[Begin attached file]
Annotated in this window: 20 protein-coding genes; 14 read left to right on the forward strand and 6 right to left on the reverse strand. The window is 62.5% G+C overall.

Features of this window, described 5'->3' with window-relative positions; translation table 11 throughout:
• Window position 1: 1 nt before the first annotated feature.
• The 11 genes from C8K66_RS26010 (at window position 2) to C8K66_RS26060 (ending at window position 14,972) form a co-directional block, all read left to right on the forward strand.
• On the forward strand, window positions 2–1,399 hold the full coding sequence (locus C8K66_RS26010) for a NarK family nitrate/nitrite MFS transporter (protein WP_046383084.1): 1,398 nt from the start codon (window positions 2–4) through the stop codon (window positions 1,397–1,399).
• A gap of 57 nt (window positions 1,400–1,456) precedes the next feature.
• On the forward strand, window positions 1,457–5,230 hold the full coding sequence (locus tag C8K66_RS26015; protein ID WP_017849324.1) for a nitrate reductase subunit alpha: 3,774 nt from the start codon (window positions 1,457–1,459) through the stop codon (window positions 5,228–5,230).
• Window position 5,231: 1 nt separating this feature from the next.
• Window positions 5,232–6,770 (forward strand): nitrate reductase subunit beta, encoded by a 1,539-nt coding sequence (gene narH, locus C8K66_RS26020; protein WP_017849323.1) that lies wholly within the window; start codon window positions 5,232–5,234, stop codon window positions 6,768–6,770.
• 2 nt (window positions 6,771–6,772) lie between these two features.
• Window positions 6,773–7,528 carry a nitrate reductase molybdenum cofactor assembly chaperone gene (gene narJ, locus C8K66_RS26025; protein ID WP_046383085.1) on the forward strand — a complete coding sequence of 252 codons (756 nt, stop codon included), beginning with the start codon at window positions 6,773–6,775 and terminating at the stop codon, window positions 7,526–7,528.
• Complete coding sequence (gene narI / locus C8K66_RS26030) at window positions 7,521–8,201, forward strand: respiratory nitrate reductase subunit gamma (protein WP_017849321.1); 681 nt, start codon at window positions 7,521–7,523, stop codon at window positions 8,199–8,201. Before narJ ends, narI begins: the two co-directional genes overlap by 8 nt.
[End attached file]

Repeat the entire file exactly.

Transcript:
Annotated in this window: 20 protein-coding genes; 14 read left to right on the forward strand and 6 right to left on the reverse strand. The window is 62.5% G+C overall.

Features of this window, described 5'->3' with window-relative positions; translation table 11 throughout:
• Window position 1: 1 nt before the first annotated feature.
• The 11 genes from C8K66_RS26010 (at window position 2) to C8K66_RS26060 (ending at window position 14,972) form a co-directional block, all read left to right on the forward strand.
• On the forward strand, window positions 2–1,399 hold the full coding sequence (locus C8K66_RS26010) for a NarK family nitrate/nitrite MFS transporter (protein WP_046383084.1): 1,398 nt from the start codon (window positions 2–4) through the stop codon (window positions 1,397–1,399).
• A gap of 57 nt (window positions 1,400–1,456) precedes the next feature.
• On the forward strand, window positions 1,457–5,230 hold the full coding sequence (locus tag C8K66_RS26015; protein ID WP_017849324.1) for a nitrate reductase subunit alpha: 3,774 nt from the start codon (window positions 1,457–1,459) through the stop codon (window positions 5,228–5,230).
• Window position 5,231: 1 nt separating this feature from the next.
• Window positions 5,232–6,770 (forward strand): nitrate reductase subunit beta, encoded by a 1,539-nt coding sequence (gene narH, locus C8K66_RS26020; protein WP_017849323.1) that lies wholly within the window; start codon window positions 5,232–5,234, stop codon window positions 6,768–6,770.
• 2 nt (window positions 6,771–6,772) lie between these two features.
• Window positions 6,773–7,528 carry a nitrate reductase molybdenum cofactor assembly chaperone gene (gene narJ, locus C8K66_RS26025; protein ID WP_046383085.1) on the forward strand — a complete coding sequence of 252 codons (756 nt, stop codon included), beginning with the start codon at window positions 6,773–6,775 and terminating at the stop codon, window positions 7,526–7,528.
• Complete coding sequence (gene narI / locus C8K66_RS26030) at window positions 7,521–8,201, forward strand: respiratory nitrate reductase subunit gamma (protein WP_017849321.1); 681 nt, start codon at window positions 7,521–7,523, stop codon at window positions 8,199–8,201. Before narJ ends, narI begins: the two co-directional genes overlap by 8 nt.